The Musée des Arts Décoratifs acquires Marion Delarue Red Agate bracelet for their permanent jewellery collection

Article  /  Collecting   Curating
Published: 26.04.2018
The Musée des Arts Décoratifs acquires Marion Delarue Red Agate bracelet for their permanent jewellery collection.
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Musée des Arts Décoratifs
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Marion Delarue. Bracelet: Red Agate bracelet, 2012 - 2013. Porcelain, glass, glaze & chamotte fused at high temperature and polished.. 10.1 x 10.1 x 0.5 cm.. Part of: Musée des Arts Décoratifs Paris. From series: Agate Jewels series. Marion Delarue
Bracelet: Red Agate bracelet, 2012 - 2013
Porcelain, glass, glaze & chamotte fused at high temperature and polished.
10.1 x 10.1 x 0.5 cm.
Part of: Musée des Arts Décoratifs Paris
From series: Agate Jewels series
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After the acquisition of the Cracheh II in 2014 (a neckpiece made of inner tube and Korean traditional lacquer, as a reference to the Korean traditional headdress), the Musée des Arts Décoratifs (MAD) has recently enriched its permanent collection of contemporary jewellery with the Red Agate bracelet.
About the Red Agate bracelet
The impetus for this work stems from Marion’s interest in the notions of fakes, imitations and counterfeits, particularly those created in order to more adequately meet people’s needs, since they possess some attributes that are missing in the originals. By creating false agates, she can design geometrical shapes that cannot be found in nature, that can be worn directly without requiring any particular set or structure.

For millennia human beings have been trying to imitate stones used for the creation of ornaments. The very first false agates made in clay and covered with layers of silica (a technique, which allows superimposition of colours to be created) is said to date back to Mesopotamia in 2200 BC.

The association of clay and glass seemed perfectly suited to her project since it allows Marion to recreate agates by imitating the natural process. Fluids, more or less rich in silica and of various compositions, circulate amongst rocky cavities, generating successive layers of quartz crystals after each passing, eventually creating a geode and, when the cavity is full, becoming an agate. She thus starts the piece by realizing a cavity in porcelain, within which she circulates various liquid elements that have differing silica saturations, a process she continues until the cavity is entirely filled. The piece is then fired at a high temperature in order to fuse the siliceous elements that constitute it.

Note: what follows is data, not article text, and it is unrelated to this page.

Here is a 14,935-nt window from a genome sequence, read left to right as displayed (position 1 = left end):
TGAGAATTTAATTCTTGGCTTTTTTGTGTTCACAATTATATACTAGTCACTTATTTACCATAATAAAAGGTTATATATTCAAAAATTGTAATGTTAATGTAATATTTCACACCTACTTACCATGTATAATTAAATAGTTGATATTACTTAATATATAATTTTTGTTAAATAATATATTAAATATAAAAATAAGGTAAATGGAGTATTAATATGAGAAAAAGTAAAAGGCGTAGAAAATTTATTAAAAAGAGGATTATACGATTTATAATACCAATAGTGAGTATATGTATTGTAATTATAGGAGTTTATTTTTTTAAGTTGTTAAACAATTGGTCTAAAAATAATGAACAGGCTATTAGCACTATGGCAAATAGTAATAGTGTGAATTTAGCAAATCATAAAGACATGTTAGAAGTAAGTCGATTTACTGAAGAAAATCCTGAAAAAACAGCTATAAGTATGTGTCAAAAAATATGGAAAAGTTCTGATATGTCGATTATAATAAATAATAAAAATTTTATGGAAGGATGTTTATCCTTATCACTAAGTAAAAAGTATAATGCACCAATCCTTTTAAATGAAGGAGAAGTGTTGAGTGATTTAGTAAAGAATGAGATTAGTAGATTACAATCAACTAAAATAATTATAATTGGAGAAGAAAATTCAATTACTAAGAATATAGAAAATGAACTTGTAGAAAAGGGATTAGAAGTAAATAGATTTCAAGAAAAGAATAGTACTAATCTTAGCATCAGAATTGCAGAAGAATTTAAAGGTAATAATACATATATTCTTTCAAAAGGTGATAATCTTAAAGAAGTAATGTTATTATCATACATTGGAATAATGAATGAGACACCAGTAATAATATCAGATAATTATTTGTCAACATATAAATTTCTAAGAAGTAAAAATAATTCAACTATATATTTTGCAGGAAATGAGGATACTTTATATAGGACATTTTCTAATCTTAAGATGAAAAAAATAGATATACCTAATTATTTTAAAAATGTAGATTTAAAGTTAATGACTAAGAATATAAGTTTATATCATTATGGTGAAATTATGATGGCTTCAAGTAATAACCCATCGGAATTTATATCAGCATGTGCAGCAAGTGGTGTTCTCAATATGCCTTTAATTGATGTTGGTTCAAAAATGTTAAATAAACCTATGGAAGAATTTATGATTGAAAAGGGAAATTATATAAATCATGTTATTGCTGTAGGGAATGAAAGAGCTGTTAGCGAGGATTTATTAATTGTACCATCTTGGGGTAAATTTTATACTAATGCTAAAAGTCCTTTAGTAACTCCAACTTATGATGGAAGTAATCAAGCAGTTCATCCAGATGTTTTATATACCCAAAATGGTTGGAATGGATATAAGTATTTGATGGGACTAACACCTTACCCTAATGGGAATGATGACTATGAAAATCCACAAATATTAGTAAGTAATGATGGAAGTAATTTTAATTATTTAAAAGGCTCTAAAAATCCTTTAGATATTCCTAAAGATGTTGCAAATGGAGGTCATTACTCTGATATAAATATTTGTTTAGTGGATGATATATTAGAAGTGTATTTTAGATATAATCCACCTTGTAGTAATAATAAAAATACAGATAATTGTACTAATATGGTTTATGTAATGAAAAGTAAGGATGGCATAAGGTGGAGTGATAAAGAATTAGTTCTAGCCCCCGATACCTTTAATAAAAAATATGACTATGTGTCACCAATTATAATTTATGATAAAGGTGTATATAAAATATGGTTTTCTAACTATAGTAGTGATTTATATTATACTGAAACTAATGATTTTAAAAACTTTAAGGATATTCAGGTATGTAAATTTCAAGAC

The work is subsequently sanded and polished, as one would do for natural agates. This realization can only be successful by this fusion of ceramics and glass: they could not be dissociated from each other given that the unique properties that define them are complementary. The porcelain brings to the piece the stability required to keep the pattern in place during the firing process and to keep the glass in place during its fusion; the glass brings the piece its shine and translucency. As well, it is the incompatibility of the two materials which provokes the glass’s cracks and makes it looks like quartz. The ceramic and the glass thus blended also enable the feel and the weight of a natural agate.

The interior of the Musée des Arts Décoratifs (MAD). 
© MAD / photo by Luc Boegly.

About the MAD
With their birth in Paris in1882, in the wake of the Universal Exhibitions, the MAD set themselves the motto and the objective to introduce the “beautiful into the useful ”, in fields as varied as: furniture, decorative objects, materials, jewels, ceramics, wallpapers, textile, fashion, posters, books, drawings… whether they are unique or industrialized objects and whatever the modes of design and production are.

Boasting some 150,000 objects, the collections are privileged testaments to the French art of living, the savoir-faire of its craftsmen and industrialists, the research and creativity of its artists, the passion of its collectors and the desire to pass these riches on to others. Many criteria governed the selection of some 6,000 objects for permanent display, including their exemplarity, use, economy, craftsmanship, prowess and symbolism.
Thus, for more than one hundred years, they have constituted, enriched and preserved an exceptional inheritance, from the Middle Ages up to the present day.

The MAD exhibit, distribute, document and transmit this inheritance, educating and informing audiences of all ages and all social conditions. They train and encourage the future professionals of creation. The museums, the library, the research centers, the schools and workshops make them the laboratory of the style and taste of the various times.

The Jewellery section in Musée des Arts Décoratifs (MAD).
© MAD / photo by Luc Boegly.

About Marion Delarue
Marion Delarue is an award-winning artist whose pieces have been exhibited in a number of museums around the world (Modern Art Museum in Paris, World Jewelry Museum in Seoul, Bellevue Arts Museum in Washington DC…); she was also invited to several artist-in-residencies and cultural programmes in Asia (South Korea, China, Taiwan, Thailand..). The unique nature of her work lays in the adaptation of highly specialized Asian techniques used in a traditional or experimental way. Marion strives to bring together both traditional savoir-faire and contemporaneity; hand-crafted techniques and critical thinking.

Marion Delarue. Neckpiece. Cracheh II, 2014. Korean traditional natural lacquer, inner tube, gold powder. 24 x 23 x 10 cm. Part of: Musée des Arts Décoratifs Paris. Photo by: Marion Delarue. From series: Crachehs